2013-10-03 / Life in Leelanau

GROWERS HOPPING ON THE HOPS

By Amy Hubbell Of The Enterprise staff


DAN WIESEN holds a handful of hops before they are dried at Empire Hops Farm, one of the first commercial hop farms in the state. DAN WIESEN holds a handful of hops before they are dried at Empire Hops Farm, one of the first commercial hop farms in the state. Leelanau County, known as the largest producer of red tart cherries in the country, is taking the lead in production of a new cash crop: hops.

“Leelanau leads the state in hop production in terms of acreage,” said Rob Sirrine, MSU community food systems coordinator.

Over the past 5,000 years, hops have been used for medicinal purposes, as a fiber for paper, as a salad ingredient, and in pillows as a sleep aid. But its best known application is as a preservative and flavor agent in beer.

The United States ranks second worldwide in terms of hop production. However, widespread cultivation of the plant has been limited to the Pacific Northwest, specifically the states of Washington, Oregon and Idaho — until now.

Dan Wiesen of Glen Arbor studied agriculture in college and grew cherries, apples and asparagus until the mid-1990s when he turned his efforts toward custom carpentry. But once the farming lifestyle grabs hold, it rarely lets go entirely and an observant Wiesen saw an opportunity.


HOPS LIKE these are becoming Leelanau’s newest cash crop as the number of micro-breweries grow in northern Michigan. HOPS LIKE these are becoming Leelanau’s newest cash crop as the number of micro-breweries grow in northern Michigan. “There was a hop shortage in Washington. Years ago, they used to grow them in Michigan and New York state,” he said. “So we began to look into it.”

After decades of poor returns, many growers out West began pulling their acreage out of production. That combined with a warehouse fire that destroyed 4 percent of the U.S. crop, increased the demand for hops.

It was 2008 when Wiesen, his brother, Mike; son Alex and friend John Stanz formed Empire Hops, one of the first commercial hop farms in Michigan.


TWO CREW members at Empire Hops load hop cones for drying after they come out of a stationary combine called a ‘Hopfenflucker’. TWO CREW members at Empire Hops load hop cones for drying after they come out of a stationary combine called a ‘Hopfenflucker’. “It’s really taken off,” said Wiesen.

The company has 54 acres in hops at several plots throughout the county — perhaps most visible along M-72 just east of the Village of Empire, near the main farm and office on Fredrickson Road.

Unlike most crops grown locally on trees, hops are perennial plants which are trained to follow strings attached to large poles — similar to green beans but on a much larger scale.

“The trellis poles are put in then the plants and strings,” Wiesen said. “We have 32 to 35,000 strings and every one is tied by hand.”

Each spring the perennial plants come alive and grow along the ground. Then they are hooked onto the string and trained to grow up.


DAN WIESEN stands at the entrance to Empire Hops warehouse where thousands of pounds of hops are processed into pellets used by commercial micro-brewers throughout the state. DAN WIESEN stands at the entrance to Empire Hops warehouse where thousands of pounds of hops are processed into pellets used by commercial micro-brewers throughout the state. “Around mid-May they start to grow like crazy … as much as 18 feet,” he said.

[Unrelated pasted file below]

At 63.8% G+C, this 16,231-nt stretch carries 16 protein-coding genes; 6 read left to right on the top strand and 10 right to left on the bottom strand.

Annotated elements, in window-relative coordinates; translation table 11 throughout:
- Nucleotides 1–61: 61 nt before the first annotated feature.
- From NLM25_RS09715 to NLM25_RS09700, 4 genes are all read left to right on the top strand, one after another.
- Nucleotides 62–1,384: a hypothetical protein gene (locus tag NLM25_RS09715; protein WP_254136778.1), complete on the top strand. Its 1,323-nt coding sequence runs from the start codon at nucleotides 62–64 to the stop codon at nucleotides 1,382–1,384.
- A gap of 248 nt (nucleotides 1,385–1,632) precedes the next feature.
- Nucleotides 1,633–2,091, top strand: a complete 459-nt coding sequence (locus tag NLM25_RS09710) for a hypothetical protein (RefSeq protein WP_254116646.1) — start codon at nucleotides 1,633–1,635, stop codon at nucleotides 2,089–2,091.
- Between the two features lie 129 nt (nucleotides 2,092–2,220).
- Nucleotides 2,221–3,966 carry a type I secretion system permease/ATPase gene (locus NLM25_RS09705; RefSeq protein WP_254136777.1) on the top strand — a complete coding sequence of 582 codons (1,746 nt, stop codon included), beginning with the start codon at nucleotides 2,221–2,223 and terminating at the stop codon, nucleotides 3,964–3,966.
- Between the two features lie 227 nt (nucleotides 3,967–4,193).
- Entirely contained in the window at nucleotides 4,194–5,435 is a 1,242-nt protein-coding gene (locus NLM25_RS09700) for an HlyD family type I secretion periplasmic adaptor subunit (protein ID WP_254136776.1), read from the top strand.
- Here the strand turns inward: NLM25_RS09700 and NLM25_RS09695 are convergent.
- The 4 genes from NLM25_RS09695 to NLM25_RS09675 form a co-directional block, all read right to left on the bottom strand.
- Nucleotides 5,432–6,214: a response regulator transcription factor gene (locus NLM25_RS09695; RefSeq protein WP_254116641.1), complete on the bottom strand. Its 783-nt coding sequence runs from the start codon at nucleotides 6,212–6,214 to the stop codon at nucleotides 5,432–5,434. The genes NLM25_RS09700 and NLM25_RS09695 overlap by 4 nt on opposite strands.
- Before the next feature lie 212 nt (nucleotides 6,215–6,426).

It’s the female portion of the plant in the form of a cone which is harvested beginning the last week of August. The strings are cut from the top of the poles and brought in for processing.

From there the vines are put into a stationary combine called a Hopfenflucker, where the stems and leaves of the plants are removed leaving only the hops which go through two 12-by-12-foot screen drying floors.

“We have six furnaces which remove 80 percent of the hop’s moisture,” Wiesen explained.

The dried hops are introduced to a hammer mill which pounds them into pellets. They are vacuum sealed in bags and put in a large freezer until they are needed by brewers.

“The pellets look like rabbit food,” he said.

The cost of establishing a hop yard is estimated at between $12,000 to $15,000 per acre. However, unlike cherry trees which take several years before they reach full production, hops have a much shorter time frame for payback.

“We had a decent crop the first year and by two years were at full production,” he said.

Hops will grow in soil in areas considered less than desirable for fruit crops.

“They don’t freeze and the deer don’t eat them,” Wiesen said.

Empire Hops harvested and processed 24 acres of hops last year — about 11,000 pounds of pellets. This year an estimated 50,000 pounds will be harvested by the company and 100,000 pounds next year.

There’s no need for a federal marketing to help balance supply with demand of this crop.

“The problem has been in getting enough consistent yields to the breweries,” Wiesen said.

Michigan topped a list of high growth states for craft beer included in a new “state of the industry” report prepared recently by a California investment bank.

The state’s 20 percent increase in craft breweries in 2011 outpaced the national trend of 12 percent, according to the report by the Demeter Group Investment Bank of San Francisco, citing information from the national Brewers Association.

Growth in the micro-breweries and the lack of hops have come together to create the perfect storm for Leelanau’s newest cash crop.

Processed hops run at $14 per pound. Brewers will pay as much as $18 per pound for organic.

“This never would have happened without the growth in craft brewing,” Sirrine said. “It’s a symbiotic relationship.”

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